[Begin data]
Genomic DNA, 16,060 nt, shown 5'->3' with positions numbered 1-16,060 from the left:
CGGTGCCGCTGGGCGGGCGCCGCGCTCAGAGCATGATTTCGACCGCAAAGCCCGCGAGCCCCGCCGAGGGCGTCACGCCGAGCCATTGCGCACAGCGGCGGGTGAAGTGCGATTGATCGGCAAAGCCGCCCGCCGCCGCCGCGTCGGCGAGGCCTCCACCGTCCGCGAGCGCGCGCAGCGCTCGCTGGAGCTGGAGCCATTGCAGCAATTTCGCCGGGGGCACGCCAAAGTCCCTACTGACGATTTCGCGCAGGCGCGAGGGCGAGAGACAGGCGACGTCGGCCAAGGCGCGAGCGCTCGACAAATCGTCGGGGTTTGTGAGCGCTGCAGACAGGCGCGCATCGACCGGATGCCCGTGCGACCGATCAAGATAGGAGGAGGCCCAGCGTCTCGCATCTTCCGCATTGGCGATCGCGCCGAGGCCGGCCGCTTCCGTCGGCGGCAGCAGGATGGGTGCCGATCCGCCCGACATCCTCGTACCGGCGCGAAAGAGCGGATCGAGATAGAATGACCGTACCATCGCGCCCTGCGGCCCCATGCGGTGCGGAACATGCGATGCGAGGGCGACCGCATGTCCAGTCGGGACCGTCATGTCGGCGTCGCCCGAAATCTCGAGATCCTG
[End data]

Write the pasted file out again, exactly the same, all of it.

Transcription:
Genomic DNA, 16,060 nt, shown 5'->3' with positions numbered 1-16,060 from the left:
CGGTGCCGCTGGGCGGGCGCCGCGCTCAGAGCATGATTTCGACCGCAAAGCCCGCGAGCCCCGCCGAGGGCGTCACGCCGAGCCATTGCGCACAGCGGCGGGTGAAGTGCGATTGATCGGCAAAGCCGCCCGCCGCCGCCGCGTCGGCGAGGCCTCCACCGTCCGCGAGCGCGCGCAGCGCTCGCTGGAGCTGGAGCCATTGCAGCAATTTCGCCGGGGGCACGCCAAAGTCCCTACTGACGATTTCGCGCAGGCGCGAGGGCGAGAGACAGGCGACGTCGGCCAAGGCGCGAGCGCTCGACAAATCGTCGGGGTTTGTGAGCGCTGCAGACAGGCGCGCATCGACCGGATGCCCGTGCGACCGATCAAGATAGGAGGAGGCCCAGCGTCTCGCATCTTCCGCATTGGCGATCGCGCCGAGGCCGGCCGCTTCCGTCGGCGGCAGCAGGATGGGTGCCGATCCGCCCGACATCCTCGTACCGGCGCGAAAGAGCGGATCGAGATAGAATGACCGTACCATCGCGCCCTGCGGCCCCATGCGGTGCGGAACATGCGATGCGAGGGCGACCGCATGTCCAGTCGGGACCGTCATGTCGGCGTCGCCCGAAATCTCGAGATCCTG